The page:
She brought this on herself: Clinton's mishandling of the email scandal will — and should — hurt her

Despite not being indicted, Clinton's fumbling of the scandal as it unfolded undercuts her campaign's core message

By Sean Illing
July 6, 2016 9:32PM (UTC)
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Hillary Clinton (Reuters/Chris Bergin)

So the great email scandal of 2016  reached an apparent climax on Tuesday, and the results were utterly predictable: Hillary Clinton likely won't be indicted, after the FBI's recommendation to not prosecute. Legal experts saw this coming. The relevant statutes are sufficiently expansive that almost anyone could be charged under them. A case like this had little chance of ending in prosecution. Those who expected a different outcome were likely blinkered by anti-Hillary sentiment.

There are two ways to look at this from our post-FBI perch. On the one hand, this story was propped up by media outlets and right-wingers who knew how it would end but needed a dramatic narrative to push. The facts were out there. Barring some shocking revelation, criminal charges were always a pipe dream. Republicans understood this, but pretending otherwise accomplished a couple things: It whipped their base into a frenzy and set up a new outrage narrative about how “rigged” the system is. Now that Comey said what everyone knew he would say, Republicans will spend the next several months decrying the faux injustice.


The story can also be seen as an unambiguous indictment of Clinton's judgment. None of this needed to happen. Clinton brought this on herself, and as is often the case, the cover-up surpassed the crime. The bottom line is that Clinton lied about what she did and why she did it. She said she never sent or received classified emails. She did. She then backtracked and said she never knowingly sent or received any classified information. She did. She said her private server didn't leave her and the classified information vulnerable to foreign hacks. It did.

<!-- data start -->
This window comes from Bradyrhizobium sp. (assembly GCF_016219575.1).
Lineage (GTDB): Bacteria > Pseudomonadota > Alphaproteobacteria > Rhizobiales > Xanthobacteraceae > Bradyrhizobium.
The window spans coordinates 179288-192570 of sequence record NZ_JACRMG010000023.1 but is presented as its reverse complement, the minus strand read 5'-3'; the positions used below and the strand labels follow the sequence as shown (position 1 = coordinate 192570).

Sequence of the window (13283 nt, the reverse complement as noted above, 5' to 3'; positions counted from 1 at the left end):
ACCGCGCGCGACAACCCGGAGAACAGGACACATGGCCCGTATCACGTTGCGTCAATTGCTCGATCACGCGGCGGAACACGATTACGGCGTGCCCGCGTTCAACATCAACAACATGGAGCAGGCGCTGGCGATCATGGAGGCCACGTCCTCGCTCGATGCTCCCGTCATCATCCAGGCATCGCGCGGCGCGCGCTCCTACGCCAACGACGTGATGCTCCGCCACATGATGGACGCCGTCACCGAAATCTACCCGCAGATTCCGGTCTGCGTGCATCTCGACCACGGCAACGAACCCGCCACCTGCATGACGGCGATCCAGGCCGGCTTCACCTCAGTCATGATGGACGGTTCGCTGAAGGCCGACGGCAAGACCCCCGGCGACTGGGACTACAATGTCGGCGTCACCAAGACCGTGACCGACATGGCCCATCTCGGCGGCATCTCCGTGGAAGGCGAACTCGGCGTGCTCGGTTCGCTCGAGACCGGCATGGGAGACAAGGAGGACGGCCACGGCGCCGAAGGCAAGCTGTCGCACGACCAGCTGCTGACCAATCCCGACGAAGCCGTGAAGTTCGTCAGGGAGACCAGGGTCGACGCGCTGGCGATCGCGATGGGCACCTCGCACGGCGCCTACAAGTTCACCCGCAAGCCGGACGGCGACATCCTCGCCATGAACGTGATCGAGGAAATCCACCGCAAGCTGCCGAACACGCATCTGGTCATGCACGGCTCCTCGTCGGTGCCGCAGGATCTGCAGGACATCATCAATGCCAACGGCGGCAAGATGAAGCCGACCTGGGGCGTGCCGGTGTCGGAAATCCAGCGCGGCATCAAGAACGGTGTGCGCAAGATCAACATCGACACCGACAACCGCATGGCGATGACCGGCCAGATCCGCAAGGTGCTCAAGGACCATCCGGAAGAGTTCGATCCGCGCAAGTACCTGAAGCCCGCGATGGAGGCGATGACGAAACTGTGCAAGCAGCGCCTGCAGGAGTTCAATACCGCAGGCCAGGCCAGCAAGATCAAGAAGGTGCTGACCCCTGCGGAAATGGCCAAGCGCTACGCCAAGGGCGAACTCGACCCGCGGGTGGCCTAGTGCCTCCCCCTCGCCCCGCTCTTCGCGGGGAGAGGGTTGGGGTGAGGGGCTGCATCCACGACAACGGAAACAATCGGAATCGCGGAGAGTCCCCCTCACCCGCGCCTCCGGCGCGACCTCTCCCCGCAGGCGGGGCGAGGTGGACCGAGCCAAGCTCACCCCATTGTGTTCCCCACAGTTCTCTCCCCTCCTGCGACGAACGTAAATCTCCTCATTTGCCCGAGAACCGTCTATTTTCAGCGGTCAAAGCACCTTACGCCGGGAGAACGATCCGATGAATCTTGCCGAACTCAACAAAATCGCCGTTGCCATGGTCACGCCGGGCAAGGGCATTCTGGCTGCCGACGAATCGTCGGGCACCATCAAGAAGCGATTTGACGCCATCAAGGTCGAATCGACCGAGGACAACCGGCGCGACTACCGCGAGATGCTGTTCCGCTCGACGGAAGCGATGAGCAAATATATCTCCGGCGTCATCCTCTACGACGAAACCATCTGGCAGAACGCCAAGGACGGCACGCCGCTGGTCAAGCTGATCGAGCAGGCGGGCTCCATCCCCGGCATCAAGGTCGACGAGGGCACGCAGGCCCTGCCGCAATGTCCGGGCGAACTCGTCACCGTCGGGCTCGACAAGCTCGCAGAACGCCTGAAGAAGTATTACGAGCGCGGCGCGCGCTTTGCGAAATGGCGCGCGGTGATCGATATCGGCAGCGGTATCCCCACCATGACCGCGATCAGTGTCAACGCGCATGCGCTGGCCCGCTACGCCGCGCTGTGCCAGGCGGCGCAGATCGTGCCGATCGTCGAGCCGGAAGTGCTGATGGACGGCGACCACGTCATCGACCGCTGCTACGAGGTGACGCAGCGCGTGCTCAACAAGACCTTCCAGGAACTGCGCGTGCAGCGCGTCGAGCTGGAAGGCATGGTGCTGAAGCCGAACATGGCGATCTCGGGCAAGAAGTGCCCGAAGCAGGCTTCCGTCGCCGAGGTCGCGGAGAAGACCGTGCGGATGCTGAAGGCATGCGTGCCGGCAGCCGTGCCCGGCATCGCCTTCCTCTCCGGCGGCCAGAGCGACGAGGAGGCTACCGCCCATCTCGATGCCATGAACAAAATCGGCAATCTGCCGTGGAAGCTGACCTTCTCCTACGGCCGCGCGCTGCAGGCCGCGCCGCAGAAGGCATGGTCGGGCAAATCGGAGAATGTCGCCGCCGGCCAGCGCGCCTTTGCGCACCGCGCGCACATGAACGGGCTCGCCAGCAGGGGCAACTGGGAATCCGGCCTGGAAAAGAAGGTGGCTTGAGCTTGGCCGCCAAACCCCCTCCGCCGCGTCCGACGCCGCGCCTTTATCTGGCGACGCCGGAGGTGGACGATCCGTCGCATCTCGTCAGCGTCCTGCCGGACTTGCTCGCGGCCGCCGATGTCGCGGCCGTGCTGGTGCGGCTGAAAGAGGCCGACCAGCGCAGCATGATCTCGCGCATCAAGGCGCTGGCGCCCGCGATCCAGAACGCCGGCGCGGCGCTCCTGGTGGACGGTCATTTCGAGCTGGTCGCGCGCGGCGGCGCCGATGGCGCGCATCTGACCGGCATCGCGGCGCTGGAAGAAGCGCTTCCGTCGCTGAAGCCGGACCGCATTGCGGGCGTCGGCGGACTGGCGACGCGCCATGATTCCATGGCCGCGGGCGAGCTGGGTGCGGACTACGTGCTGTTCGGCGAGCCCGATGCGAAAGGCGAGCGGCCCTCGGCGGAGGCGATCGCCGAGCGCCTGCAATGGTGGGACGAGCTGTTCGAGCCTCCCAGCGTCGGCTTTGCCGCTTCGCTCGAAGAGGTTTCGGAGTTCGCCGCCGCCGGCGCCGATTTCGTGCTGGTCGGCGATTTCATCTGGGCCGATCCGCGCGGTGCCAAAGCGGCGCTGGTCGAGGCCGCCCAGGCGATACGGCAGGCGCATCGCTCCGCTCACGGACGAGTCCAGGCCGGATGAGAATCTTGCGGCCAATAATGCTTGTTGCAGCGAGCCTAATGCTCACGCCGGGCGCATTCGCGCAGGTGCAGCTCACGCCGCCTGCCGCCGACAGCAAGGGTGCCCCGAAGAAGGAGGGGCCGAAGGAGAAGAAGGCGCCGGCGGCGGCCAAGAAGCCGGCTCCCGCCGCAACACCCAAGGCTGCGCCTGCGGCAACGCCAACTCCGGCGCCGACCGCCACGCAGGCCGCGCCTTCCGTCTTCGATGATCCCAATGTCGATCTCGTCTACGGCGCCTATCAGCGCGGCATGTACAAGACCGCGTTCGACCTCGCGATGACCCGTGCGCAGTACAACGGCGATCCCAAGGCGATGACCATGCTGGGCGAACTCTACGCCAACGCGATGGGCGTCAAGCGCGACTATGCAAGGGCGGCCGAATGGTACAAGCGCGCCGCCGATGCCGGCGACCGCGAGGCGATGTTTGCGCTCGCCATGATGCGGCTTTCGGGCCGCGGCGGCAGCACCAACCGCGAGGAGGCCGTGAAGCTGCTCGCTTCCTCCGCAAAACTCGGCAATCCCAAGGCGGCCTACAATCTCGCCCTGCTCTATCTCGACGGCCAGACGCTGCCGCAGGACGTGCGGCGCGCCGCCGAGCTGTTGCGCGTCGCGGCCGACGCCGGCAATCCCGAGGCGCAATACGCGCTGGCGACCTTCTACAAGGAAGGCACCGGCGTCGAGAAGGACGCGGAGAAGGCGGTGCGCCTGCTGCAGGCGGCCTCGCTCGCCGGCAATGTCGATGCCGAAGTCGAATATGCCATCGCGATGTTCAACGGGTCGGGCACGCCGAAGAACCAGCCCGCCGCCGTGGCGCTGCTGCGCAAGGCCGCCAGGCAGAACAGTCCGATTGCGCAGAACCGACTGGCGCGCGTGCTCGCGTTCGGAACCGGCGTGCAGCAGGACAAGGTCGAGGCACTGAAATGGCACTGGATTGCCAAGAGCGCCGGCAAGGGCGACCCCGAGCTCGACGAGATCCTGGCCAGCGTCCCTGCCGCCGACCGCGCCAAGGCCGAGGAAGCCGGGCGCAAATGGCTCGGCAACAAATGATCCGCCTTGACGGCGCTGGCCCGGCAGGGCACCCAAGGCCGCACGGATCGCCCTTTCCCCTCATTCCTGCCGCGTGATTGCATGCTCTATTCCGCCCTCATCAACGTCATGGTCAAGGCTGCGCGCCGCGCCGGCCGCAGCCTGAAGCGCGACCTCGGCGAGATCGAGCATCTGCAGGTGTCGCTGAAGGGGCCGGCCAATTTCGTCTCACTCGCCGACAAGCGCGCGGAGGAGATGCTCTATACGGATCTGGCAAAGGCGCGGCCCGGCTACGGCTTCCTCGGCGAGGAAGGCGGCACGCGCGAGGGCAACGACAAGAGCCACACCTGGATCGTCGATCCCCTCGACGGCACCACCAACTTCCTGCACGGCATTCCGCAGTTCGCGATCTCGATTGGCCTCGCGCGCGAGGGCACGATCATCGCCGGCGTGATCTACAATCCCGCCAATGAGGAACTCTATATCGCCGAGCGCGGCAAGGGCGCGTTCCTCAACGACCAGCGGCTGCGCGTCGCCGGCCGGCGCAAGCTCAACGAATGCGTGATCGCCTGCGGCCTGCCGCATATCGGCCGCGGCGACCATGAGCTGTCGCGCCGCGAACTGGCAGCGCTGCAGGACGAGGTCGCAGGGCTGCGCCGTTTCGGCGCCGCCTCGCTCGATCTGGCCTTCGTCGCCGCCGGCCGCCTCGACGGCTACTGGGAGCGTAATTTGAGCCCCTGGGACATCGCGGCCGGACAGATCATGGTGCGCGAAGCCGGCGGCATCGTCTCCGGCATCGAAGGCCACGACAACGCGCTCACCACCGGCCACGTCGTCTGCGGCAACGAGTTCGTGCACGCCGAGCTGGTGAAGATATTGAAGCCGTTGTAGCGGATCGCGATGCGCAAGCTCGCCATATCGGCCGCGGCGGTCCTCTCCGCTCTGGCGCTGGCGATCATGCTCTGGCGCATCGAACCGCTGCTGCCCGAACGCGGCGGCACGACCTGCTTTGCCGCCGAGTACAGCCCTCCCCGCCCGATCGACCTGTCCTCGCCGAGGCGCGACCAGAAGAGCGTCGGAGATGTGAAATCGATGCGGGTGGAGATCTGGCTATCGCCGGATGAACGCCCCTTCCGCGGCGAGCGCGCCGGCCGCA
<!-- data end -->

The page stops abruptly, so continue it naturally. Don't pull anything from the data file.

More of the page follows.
FBI Director James Comey was quite clear about this in his remarks on Tuesday: “From the group of 30,000 e-mails returned to the State Department, 110 emails in 52 e-mail chains have been determined by the owning agency to contain classified information that was Top Secret at the time they were sent; 36 chains contained Secret information at the time; and eight contained Confidential information.” While Comey carefully parsed his words, saying they “did not find clear evidence that Secretary Clinton or her colleagues intended to violate laws governing the handling of classified information," he added that "there is evidence that they were extremely careless in their handling of very sensitive, highly classified information.”

Comey had to put it this way. It's near-impossible to prove intent. But saying Clinton was “extremely careless” and that “any reasonable person...should have known” amounts to saying she knew what she was doing. It's fairly obvious: Clinton was determined to protect her privacy and skirted the rules in order to do so. There really isn't another plausible interpretation. The planning and coordination it took to execute this doesn't happen without “intent” of some kind. Clinton is a very smart and very experienced politician – does anyone believe she didn't understand the risks involved?